Setting up an FFA gun trust

Setting up an FFA gun trust

The Trust

Many are familiar with a trust. What many may not know, is that a trust can be legal instrument that protects not only your guns, but their legal passage for whom you intend to possess them once you pass away. For example, a minor cannot legally possess a firearm; simply because they can’t own personal property until they are 18. In Mississippi, you can’t purchase a handgun until you are 21.

Getting back to the point, it is mindful of any person to make sure their valuables are taken care of. Specifically, if any weapons you possess are covered by Title II of the Federal Firearms Act; technically, whether living or deceased, you are the only one with the license to possess them. This can create problems. Read on…

Class 3, FFA gun trust

Gun rights and privileges

Establishing a trust is the best way to not only leave your valuables behind without incurring a fee, but vesting authority in a trustee who can transport the equipment if it is not currently in your possession and you need it returned to you or to your beneficiary.

So to avoid any potential problems, you need to consult a lawyer.

Easily avoided problems

The BEST way to establish your wishes is to consult a lawyer with experience in estate planning and probate to execute a last will and testament. Often, land can be devised by deed, and property devised by will or gifting. Sometimes, a trust becomes a great option. This is particularly important when it comes to guns regulated by State and Federal law.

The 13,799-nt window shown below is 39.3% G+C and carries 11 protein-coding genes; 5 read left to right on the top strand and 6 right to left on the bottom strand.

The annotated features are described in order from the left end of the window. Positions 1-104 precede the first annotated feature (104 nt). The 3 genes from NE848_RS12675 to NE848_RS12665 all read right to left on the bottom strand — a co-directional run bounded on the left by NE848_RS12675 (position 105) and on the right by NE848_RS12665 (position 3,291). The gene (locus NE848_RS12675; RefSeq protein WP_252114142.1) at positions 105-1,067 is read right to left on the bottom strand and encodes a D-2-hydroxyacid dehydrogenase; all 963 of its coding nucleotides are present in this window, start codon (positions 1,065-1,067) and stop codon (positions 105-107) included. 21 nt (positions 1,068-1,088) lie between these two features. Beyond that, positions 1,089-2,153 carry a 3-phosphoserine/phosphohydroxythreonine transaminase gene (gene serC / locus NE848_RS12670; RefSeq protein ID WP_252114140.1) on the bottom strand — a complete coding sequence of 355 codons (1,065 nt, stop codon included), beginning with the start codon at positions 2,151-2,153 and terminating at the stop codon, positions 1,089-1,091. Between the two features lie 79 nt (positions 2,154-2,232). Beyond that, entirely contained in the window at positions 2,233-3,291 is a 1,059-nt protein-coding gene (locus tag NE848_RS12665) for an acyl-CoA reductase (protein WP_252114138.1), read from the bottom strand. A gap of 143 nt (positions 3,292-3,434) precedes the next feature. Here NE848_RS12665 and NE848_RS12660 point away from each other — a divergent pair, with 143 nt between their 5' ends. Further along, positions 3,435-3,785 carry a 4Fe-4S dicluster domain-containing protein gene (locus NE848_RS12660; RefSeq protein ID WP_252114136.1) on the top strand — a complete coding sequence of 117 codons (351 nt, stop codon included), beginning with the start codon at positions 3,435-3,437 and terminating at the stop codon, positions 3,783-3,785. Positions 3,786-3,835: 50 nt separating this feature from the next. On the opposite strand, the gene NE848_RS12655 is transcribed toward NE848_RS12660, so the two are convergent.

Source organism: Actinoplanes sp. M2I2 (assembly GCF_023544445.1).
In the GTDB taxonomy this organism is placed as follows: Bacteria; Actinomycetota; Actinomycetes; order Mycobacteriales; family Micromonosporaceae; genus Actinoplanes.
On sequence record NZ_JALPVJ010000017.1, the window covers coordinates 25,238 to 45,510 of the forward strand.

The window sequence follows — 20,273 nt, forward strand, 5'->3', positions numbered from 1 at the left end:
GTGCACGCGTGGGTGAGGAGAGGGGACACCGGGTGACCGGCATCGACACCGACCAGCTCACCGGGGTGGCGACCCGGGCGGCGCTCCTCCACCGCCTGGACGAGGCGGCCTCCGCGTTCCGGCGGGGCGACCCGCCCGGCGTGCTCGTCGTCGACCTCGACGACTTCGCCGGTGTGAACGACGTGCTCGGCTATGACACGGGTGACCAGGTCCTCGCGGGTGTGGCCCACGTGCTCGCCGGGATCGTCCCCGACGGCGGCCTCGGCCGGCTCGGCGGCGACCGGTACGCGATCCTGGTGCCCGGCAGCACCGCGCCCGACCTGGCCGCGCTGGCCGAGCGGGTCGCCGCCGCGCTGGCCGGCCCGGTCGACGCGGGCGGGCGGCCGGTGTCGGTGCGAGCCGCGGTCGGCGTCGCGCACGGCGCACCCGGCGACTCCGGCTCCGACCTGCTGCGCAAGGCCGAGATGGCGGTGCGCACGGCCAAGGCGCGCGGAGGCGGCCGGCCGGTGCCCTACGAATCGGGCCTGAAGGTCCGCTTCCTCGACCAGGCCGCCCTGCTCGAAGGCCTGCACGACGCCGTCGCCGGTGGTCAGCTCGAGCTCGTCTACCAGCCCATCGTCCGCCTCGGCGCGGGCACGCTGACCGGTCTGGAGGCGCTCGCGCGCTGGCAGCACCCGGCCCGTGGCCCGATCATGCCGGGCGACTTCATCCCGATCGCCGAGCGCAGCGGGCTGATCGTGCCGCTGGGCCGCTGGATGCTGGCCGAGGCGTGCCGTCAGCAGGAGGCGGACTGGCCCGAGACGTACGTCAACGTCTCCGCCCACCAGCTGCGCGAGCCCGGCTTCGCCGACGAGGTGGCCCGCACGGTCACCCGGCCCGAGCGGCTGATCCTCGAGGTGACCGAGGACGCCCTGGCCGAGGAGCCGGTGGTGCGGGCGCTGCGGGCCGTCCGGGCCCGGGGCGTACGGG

Online forms and research WILL NOT help you. In fact, these types of documents will likely create more problems; problems you will not be able to handle after you are gone. Problems you don’t want your loved ones to deal with.

You may ask yourself… do I need a will? Do I need an FFA gun trust? The answer: talk to an attorney. Not just any attorney. Call us: Panter Law Firm, PLLC.

If you are curious about your area, call us. We handle wills, estates, related trusts, and probate cases across Mississippi. Chancery Courts in Mississippi have jurisdiction over these types of issues. However, the documents can be held in person. Check out this map to see our practice area. 

Article by Richard Poole Noel, III

Panter Law Firm, PLLC at 601-607-3156

Panter Law Firm, PLLC, 7736 Old Canton Road, Suite B, Madison, MS 39110

www.craigpanterlaw.com